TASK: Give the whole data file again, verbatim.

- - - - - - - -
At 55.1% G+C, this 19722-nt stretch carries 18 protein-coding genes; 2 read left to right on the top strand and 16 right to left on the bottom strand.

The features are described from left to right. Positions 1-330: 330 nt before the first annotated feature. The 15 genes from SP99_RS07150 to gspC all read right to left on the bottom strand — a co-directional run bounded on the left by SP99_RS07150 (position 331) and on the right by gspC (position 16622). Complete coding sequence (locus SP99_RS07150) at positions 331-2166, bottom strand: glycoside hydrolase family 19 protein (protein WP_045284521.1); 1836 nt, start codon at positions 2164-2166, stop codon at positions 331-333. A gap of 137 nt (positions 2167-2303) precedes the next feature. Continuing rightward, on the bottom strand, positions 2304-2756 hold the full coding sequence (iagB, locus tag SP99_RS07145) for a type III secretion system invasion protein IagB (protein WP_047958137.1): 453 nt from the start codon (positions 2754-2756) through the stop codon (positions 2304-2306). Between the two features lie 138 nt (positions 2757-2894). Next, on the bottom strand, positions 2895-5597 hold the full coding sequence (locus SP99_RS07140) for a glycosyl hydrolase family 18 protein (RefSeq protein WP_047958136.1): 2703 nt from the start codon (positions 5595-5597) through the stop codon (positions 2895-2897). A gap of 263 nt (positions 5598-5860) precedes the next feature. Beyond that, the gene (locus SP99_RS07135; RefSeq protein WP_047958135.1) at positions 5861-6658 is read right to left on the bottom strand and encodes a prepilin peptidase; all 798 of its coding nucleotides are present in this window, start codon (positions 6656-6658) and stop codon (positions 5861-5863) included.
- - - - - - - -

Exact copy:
At 55.1% G+C, this 19722-nt stretch carries 18 protein-coding genes; 2 read left to right on the top strand and 16 right to left on the bottom strand.

The features are described from left to right. Positions 1-330: 330 nt before the first annotated feature. The 15 genes from SP99_RS07150 to gspC all read right to left on the bottom strand — a co-directional run bounded on the left by SP99_RS07150 (position 331) and on the right by gspC (position 16622). Complete coding sequence (locus SP99_RS07150) at positions 331-2166, bottom strand: glycoside hydrolase family 19 protein (protein WP_045284521.1); 1836 nt, start codon at positions 2164-2166, stop codon at positions 331-333. A gap of 137 nt (positions 2167-2303) precedes the next feature. Continuing rightward, on the bottom strand, positions 2304-2756 hold the full coding sequence (iagB, locus tag SP99_RS07145) for a type III secretion system invasion protein IagB (protein WP_047958137.1): 453 nt from the start codon (positions 2754-2756) through the stop codon (positions 2304-2306). Between the two features lie 138 nt (positions 2757-2894). Next, on the bottom strand, positions 2895-5597 hold the full coding sequence (locus SP99_RS07140) for a glycosyl hydrolase family 18 protein (RefSeq protein WP_047958136.1): 2703 nt from the start codon (positions 5595-5597) through the stop codon (positions 2895-2897). A gap of 263 nt (positions 5598-5860) precedes the next feature. Beyond that, the gene (locus SP99_RS07135; RefSeq protein WP_047958135.1) at positions 5861-6658 is read right to left on the bottom strand and encodes a prepilin peptidase; all 798 of its coding nucleotides are present in this window, start codon (positions 6656-6658) and stop codon (positions 5861-5863) included.